There’s not been much work in the field of late and I am pretty much stuck behind a computer trying to finish a film on reducing Global Warming through the use of REDD projects. Having said that it is the height of the rainy season here so the jungle is not the best place to be right now. I must confess this is by far the most challenging project I have attempted. For those of you who do not know, REDD stands for Reducing Emissions from Deforestation and Forest Degradation.
This film will be shown to people at the climate change conference in Copenhagen in December, which is why I am a little nervous about getting it right. For me as an ardent environmentalist this film is very important and could directly effect policy makers by raising awareness of this important issue.
There are many new technologies being developed such as solar and wind power, environmentally-friendly fuels and even your cup of eco-friendly coffee could be helping to reduce emissions.
When you consider that the emissions caused by deforestation in developing countries now accounts for some 20% of the total global emissions of greenhouse gases each year; you begin to realise that there are other vital issues that need to be addressed.
Asia’s forests are disappearing at an alarming rate; when compared to the other major forested areas of our planet, in Africa and South America. The region’s primary forests have already been reduced to a patchwork of small areas and as a result a great many species are under threat.
Obviously it’s not a good idea for us to continue cutting down the planets forests at the current rate. The problem is that developing countries are exactly that, they’re developing. They need to use their natural resources to grow as nations. As most of the developed countries destroyed their own forests in the name of progress, it is only natural to expect poorer nations to do the same… unless they can be offered an alternative.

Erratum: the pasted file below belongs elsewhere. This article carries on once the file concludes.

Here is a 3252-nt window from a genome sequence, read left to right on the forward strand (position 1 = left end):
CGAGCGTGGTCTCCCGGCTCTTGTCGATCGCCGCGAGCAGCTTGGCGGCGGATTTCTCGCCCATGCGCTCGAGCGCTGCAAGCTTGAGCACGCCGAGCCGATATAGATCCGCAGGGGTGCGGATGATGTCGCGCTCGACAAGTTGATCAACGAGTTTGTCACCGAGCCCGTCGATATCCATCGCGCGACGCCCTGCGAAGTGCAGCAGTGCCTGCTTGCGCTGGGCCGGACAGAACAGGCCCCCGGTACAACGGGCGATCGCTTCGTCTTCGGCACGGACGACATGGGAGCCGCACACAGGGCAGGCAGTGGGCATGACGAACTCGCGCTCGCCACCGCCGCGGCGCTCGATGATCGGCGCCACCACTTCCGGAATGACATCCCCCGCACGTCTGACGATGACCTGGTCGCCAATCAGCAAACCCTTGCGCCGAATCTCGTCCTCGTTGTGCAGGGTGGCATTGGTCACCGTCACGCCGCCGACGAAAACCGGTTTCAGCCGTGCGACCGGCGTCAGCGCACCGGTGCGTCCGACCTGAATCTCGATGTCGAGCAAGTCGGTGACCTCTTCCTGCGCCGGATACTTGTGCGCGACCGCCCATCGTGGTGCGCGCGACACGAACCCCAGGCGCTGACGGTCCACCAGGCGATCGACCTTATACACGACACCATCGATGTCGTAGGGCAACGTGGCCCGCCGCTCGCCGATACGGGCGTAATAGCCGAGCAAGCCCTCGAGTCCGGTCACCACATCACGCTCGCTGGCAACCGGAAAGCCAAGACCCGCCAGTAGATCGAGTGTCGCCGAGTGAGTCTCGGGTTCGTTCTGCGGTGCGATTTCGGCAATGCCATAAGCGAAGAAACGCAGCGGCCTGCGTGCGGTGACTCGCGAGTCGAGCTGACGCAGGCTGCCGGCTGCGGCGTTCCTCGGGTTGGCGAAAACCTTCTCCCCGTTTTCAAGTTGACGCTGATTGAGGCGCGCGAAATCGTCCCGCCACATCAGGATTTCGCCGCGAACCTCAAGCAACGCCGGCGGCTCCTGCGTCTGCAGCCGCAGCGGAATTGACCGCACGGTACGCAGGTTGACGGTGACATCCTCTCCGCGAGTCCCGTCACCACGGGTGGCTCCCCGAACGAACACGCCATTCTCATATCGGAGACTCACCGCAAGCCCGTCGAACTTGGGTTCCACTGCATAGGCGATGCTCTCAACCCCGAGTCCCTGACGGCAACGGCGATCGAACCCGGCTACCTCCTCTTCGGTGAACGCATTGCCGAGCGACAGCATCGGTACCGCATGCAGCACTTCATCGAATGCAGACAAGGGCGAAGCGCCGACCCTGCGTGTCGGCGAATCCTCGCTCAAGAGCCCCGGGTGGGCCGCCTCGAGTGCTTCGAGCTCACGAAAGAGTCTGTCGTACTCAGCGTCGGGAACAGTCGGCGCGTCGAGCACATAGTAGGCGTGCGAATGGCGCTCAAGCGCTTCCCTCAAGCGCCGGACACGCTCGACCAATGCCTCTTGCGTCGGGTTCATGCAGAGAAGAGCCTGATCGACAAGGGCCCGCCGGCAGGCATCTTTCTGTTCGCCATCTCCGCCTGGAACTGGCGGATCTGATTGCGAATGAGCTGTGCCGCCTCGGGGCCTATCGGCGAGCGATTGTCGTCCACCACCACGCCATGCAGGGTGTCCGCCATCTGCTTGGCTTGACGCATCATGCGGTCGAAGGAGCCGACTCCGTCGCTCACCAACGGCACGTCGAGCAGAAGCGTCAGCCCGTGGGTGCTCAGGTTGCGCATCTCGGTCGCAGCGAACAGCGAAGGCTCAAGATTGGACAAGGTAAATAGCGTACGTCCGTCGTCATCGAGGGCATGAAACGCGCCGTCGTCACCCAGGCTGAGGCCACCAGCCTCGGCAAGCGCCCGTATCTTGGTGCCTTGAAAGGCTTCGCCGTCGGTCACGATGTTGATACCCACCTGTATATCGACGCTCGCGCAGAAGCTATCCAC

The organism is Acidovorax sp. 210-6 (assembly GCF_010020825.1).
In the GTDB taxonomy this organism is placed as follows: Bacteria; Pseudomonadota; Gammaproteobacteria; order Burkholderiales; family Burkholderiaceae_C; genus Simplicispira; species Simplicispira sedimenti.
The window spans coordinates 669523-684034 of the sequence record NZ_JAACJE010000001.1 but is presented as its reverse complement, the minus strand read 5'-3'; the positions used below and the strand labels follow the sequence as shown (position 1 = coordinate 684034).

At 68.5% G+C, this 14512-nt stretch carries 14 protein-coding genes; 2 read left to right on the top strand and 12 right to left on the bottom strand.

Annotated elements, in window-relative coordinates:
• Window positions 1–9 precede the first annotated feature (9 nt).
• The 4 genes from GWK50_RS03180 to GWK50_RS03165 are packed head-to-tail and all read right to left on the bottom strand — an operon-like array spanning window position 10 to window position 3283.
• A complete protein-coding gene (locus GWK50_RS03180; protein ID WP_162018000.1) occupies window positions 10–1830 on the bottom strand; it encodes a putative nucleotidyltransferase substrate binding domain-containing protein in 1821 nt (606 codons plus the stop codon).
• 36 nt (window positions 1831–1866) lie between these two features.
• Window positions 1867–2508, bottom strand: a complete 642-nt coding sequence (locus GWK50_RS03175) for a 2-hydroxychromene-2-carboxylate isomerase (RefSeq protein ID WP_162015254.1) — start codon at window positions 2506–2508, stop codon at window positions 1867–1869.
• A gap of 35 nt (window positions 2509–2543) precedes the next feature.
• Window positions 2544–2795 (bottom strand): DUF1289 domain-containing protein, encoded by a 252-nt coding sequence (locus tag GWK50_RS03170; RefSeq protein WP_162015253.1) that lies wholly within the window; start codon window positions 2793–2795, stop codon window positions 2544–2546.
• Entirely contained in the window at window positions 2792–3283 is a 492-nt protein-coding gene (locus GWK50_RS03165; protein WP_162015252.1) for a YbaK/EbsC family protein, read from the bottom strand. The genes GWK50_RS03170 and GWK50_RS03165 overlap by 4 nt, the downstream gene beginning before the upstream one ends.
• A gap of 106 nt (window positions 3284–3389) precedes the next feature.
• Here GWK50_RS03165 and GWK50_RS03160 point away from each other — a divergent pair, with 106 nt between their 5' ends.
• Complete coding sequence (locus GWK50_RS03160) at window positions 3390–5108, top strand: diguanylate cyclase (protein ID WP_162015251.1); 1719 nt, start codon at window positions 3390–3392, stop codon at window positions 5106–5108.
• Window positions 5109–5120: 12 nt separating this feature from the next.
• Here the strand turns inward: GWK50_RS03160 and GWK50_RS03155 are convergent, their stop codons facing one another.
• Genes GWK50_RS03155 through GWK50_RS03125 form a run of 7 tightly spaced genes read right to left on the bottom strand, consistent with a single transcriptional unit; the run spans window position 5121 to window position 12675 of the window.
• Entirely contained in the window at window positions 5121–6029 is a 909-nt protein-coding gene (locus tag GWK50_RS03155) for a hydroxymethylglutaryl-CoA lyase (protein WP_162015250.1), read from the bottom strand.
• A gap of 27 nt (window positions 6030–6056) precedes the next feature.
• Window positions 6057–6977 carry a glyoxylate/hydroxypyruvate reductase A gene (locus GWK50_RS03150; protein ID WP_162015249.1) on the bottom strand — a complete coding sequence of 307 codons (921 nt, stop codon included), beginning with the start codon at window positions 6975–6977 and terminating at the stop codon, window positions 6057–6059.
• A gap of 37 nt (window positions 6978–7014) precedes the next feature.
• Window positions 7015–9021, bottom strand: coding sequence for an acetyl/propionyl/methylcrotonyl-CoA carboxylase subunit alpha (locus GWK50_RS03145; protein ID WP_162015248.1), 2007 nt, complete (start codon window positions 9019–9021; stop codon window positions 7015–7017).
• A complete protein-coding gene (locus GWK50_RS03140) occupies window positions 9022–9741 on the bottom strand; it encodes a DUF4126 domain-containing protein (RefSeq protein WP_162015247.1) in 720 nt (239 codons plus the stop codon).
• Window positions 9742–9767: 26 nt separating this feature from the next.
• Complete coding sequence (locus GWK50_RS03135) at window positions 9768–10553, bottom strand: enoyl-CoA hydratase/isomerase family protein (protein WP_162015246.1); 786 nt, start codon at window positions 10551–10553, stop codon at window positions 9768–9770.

This is where REDD comes in.
Through REDD, countries like Cambodia that still have large areas of forest remaining can earn money by protecting these resources rather than exploiting them, which also increases global warming. REDD works by providing carbon credits to the ever expanding Carbon Markets and in return protects areas of forest that are of particular interest of biodiversity, socioeconomic development and helps to reduce global emissions.
REDD is a very simple idea but incredibly complicated to implement so I won’t bore you all with details here. Should anyone be interested in finding out more about REDD you can go to the web site of the Center for International Forestry Research.